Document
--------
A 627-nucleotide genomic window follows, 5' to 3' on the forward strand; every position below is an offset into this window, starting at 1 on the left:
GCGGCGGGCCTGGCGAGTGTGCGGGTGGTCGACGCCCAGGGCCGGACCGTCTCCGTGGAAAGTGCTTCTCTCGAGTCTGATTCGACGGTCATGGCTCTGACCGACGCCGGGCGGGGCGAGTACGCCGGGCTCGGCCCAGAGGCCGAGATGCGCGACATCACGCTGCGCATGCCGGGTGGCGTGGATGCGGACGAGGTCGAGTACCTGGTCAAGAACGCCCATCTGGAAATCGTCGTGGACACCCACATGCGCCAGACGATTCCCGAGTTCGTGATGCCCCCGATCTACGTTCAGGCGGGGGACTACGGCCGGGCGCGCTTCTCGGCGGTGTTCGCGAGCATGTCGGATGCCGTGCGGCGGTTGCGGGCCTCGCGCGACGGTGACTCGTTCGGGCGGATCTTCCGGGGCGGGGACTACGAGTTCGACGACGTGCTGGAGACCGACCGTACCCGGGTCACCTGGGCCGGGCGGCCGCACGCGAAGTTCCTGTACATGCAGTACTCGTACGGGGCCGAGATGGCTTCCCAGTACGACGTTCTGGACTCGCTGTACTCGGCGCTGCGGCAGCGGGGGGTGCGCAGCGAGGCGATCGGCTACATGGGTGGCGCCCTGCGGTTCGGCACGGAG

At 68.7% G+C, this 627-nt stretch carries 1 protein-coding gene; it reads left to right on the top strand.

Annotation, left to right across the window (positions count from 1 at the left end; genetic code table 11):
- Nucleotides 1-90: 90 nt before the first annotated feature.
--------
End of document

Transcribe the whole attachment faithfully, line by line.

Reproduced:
A 627-nucleotide genomic window follows, 5' to 3' on the forward strand; every position below is an offset into this window, starting at 1 on the left:
GCGGCGGGCCTGGCGAGTGTGCGGGTGGTCGACGCCCAGGGCCGGACCGTCTCCGTGGAAAGTGCTTCTCTCGAGTCTGATTCGACGGTCATGGCTCTGACCGACGCCGGGCGGGGCGAGTACGCCGGGCTCGGCCCAGAGGCCGAGATGCGCGACATCACGCTGCGCATGCCGGGTGGCGTGGATGCGGACGAGGTCGAGTACCTGGTCAAGAACGCCCATCTGGAAATCGTCGTGGACACCCACATGCGCCAGACGATTCCCGAGTTCGTGATGCCCCCGATCTACGTTCAGGCGGGGGACTACGGCCGGGCGCGCTTCTCGGCGGTGTTCGCGAGCATGTCGGATGCCGTGCGGCGGTTGCGGGCCTCGCGCGACGGTGACTCGTTCGGGCGGATCTTCCGGGGCGGGGACTACGAGTTCGACGACGTGCTGGAGACCGACCGTACCCGGGTCACCTGGGCCGGGCGGCCGCACGCGAAGTTCCTGTACATGCAGTACTCGTACGGGGCCGAGATGGCTTCCCAGTACGACGTTCTGGACTCGCTGTACTCGGCGCTGCGGCAGCGGGGGGTGCGCAGCGAGGCGATCGGCTACATGGGTGGCGCCCTGCGGTTCGGCACGGAG

At 68.7% G+C, this 627-nt stretch carries 1 protein-coding gene; it reads left to right on the top strand.

Annotation, left to right across the window (positions count from 1 at the left end; genetic code table 11):
- Nucleotides 1-90: 90 nt before the first annotated feature.